4.
Nat Commun ; 11(1): 5886, 2020 11 18.
Artigo em Inglês | MEDLINE | ID: mdl-33208745

RESUMO

Chronic obstructive pulmonary disease (COPD) is the third commonest cause of death globally, and manifests as a progressive inflammatory lung disease with no curative treatment. The lung microbiome contributes to COPD progression, but the function of the gut microbiome remains unclear. Here we examine the faecal microbiome and metabolome of COPD patients and healthy controls, finding 146 bacterial species differing between the two groups. Several species, including Streptococcus sp000187445, Streptococcus vestibularis and multiple members of the family Lachnospiraceae, also correlate with reduced lung function. Untargeted metabolomics identifies a COPD signature comprising 46% lipid, 20% xenobiotic and 20% amino acid related metabolites. Furthermore, we describe a disease-associated network connecting Streptococcus parasanguinis_B with COPD-associated metabolites, including N-acetylglutamate and its analogue N-carbamoylglutamate. While correlative, our results suggest that the faecal microbiome and metabolome of COPD patients are distinct from those of healthy individuals, and may thus aid in the search for biomarkers for COPD.

6.
Int J Syst Evol Microbiol ; 70(11): 5972-6016, 2020 Nov.
Artigo em Inglês | MEDLINE | ID: mdl-33151140

RESUMO

The class Deltaproteobacteria comprises an ecologically and metabolically diverse group of bacteria best known for dissimilatory sulphate reduction and predatory behaviour. Although this lineage is the fourth described class of the phylum Proteobacteria, it rarely affiliates with other proteobacterial classes and is frequently not recovered as a monophyletic unit in phylogenetic analyses. Indeed, one branch of the class Deltaproteobacteria encompassing Bdellovibrio-like predators was recently reclassified into a separate proteobacterial class, the Oligoflexia. Here we systematically explore the phylogeny of taxa currently assigned to these classes using 120 conserved single-copy marker genes as well as rRNA genes. The overwhelming majority of markers reject the inclusion of the classes Deltaproteobacteria and Oligoflexia in the phylum Proteobacteria. Instead, the great majority of currently recognized members of the class Deltaproteobacteria are better classified into four novel phylum-level lineages. We propose the names Desulfobacterota phyl. nov. and Myxococcota phyl. nov. for two of these phyla, based on the oldest validly published names in each lineage, and retain the placeholder name SAR324 for the third phylum pending formal description of type material. Members of the class Oligoflexia represent a separate phylum for which we propose the name Bdellovibrionota phyl. nov. based on priority in the literature and general recognition of the genus Bdellovibrio. Desulfobacterota phyl. nov. includes the taxa previously classified in the phylum Thermodesulfobacteria, and these reclassifications imply that the ability of sulphate reduction was vertically inherited in the Thermodesulfobacteria rather than laterally acquired as previously inferred. Our analysis also indicates the independent acquisition of predatory behaviour in the phyla Myxococcota and Bdellovibrionota, which is consistent with their distinct modes of action. This work represents a stable reclassification of one of the most taxonomically challenging areas of the bacterial tree and provides a robust framework for future ecological and systematic studies.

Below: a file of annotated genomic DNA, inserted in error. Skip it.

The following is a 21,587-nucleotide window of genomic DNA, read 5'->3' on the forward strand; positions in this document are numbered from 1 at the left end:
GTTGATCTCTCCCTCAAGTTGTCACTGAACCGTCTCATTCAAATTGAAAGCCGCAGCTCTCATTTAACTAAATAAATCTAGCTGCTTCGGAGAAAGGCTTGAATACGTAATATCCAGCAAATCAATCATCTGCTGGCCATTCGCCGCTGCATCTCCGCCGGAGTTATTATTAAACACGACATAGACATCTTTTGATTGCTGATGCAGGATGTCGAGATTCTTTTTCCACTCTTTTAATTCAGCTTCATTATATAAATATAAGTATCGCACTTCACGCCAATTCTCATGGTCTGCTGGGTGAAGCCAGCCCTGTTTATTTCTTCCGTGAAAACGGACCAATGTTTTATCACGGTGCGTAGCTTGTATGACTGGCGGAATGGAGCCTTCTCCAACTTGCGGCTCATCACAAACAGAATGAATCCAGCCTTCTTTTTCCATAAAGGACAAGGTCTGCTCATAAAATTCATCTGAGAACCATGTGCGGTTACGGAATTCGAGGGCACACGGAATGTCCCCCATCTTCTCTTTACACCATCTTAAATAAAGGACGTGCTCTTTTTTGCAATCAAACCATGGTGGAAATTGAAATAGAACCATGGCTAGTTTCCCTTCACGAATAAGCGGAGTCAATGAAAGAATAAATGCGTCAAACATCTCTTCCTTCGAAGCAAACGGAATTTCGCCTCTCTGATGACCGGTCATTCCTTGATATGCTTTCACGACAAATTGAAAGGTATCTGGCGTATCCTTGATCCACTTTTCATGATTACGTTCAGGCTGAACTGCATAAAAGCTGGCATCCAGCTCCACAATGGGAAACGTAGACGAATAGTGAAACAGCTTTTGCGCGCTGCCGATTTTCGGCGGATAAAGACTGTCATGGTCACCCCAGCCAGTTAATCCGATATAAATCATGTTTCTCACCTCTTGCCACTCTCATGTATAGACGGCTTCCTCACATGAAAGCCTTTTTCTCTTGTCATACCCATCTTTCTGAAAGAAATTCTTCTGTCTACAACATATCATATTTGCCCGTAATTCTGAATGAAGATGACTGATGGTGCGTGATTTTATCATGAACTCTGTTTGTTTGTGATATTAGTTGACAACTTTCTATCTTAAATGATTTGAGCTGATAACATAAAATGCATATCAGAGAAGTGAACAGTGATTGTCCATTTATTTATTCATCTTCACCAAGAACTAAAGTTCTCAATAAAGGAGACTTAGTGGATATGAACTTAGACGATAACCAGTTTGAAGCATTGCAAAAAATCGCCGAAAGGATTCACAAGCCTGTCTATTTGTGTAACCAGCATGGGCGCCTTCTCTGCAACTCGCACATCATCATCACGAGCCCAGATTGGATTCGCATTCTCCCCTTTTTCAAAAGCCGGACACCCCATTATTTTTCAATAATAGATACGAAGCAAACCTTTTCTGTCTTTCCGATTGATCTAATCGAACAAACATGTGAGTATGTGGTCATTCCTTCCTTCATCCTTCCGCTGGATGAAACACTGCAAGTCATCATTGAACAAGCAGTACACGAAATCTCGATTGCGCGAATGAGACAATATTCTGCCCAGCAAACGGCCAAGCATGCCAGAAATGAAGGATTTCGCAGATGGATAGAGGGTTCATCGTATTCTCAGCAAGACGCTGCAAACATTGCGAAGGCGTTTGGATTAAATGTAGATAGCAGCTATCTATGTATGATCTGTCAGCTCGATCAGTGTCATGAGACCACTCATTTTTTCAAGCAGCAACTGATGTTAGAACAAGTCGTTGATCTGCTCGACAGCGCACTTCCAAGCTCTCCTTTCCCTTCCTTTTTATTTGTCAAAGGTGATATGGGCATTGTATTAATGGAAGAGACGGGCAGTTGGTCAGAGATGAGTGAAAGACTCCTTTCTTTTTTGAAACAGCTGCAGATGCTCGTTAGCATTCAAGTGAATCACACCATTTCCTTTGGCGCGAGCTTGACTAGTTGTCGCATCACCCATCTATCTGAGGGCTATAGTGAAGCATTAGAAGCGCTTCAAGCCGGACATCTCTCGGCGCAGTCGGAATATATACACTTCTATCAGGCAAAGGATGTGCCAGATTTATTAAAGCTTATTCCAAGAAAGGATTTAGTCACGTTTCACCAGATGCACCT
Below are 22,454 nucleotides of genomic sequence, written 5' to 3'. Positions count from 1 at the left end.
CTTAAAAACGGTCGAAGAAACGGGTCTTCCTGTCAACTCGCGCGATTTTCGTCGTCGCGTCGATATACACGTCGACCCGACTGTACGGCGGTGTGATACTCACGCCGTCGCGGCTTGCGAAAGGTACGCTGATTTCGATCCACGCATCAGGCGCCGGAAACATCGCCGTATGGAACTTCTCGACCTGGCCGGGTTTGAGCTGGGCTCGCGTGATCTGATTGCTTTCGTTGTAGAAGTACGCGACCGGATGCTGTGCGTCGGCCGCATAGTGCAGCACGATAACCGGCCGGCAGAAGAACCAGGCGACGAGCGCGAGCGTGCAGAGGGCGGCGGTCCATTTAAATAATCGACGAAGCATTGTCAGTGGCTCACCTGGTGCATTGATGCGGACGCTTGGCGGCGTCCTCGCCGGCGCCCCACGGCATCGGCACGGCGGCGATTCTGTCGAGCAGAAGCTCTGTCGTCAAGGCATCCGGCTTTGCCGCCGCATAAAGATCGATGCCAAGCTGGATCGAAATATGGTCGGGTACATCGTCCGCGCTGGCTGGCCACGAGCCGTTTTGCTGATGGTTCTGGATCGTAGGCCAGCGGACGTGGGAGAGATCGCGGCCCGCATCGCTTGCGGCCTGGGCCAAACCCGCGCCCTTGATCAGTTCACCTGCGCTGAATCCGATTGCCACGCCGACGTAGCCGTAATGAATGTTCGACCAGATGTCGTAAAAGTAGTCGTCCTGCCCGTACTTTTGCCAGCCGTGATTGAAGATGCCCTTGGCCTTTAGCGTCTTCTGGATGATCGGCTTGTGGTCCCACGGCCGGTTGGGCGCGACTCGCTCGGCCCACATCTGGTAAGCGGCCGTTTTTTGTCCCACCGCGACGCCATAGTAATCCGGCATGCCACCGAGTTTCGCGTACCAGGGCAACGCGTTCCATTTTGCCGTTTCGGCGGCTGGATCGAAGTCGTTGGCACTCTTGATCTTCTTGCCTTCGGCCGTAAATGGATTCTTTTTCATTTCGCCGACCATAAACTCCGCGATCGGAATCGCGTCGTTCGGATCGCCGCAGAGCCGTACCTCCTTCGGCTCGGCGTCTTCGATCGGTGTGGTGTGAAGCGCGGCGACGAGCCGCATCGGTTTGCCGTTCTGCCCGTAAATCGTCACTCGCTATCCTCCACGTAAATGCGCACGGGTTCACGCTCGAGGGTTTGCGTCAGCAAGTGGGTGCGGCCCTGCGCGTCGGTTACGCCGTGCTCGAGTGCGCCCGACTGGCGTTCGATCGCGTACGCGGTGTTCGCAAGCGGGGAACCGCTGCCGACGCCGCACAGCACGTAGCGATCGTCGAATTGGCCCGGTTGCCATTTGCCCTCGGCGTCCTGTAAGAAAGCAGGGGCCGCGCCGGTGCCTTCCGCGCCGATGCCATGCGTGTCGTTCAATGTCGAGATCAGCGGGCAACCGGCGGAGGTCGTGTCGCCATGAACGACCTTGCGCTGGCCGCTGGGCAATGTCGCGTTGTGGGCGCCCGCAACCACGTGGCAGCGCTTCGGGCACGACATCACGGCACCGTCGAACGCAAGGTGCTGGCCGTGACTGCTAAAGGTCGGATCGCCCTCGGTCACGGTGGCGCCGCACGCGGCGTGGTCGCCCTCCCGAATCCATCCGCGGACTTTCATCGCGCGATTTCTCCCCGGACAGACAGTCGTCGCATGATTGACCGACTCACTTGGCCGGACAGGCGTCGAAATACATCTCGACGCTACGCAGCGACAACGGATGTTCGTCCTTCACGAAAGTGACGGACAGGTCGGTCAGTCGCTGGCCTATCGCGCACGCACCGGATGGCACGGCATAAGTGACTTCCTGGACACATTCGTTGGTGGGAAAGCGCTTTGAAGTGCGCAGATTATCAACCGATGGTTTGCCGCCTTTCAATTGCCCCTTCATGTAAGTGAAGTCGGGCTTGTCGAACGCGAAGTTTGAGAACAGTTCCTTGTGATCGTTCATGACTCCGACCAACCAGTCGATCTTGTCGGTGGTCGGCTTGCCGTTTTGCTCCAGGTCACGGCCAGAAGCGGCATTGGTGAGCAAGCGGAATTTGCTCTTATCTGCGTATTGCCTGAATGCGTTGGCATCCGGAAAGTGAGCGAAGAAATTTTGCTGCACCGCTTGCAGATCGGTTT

7.
Nat Biotechnol ; 38(9): 1098, 2020 Sep.
Artigo em Inglês | MEDLINE | ID: mdl-32887961

RESUMO

An amendment to this paper has been published and can be accessed via a link at the top of the paper.

8.
J Travel Med ; 27(5)2020 08 20.
Artigo em Inglês | MEDLINE | ID: mdl-32662867

RESUMO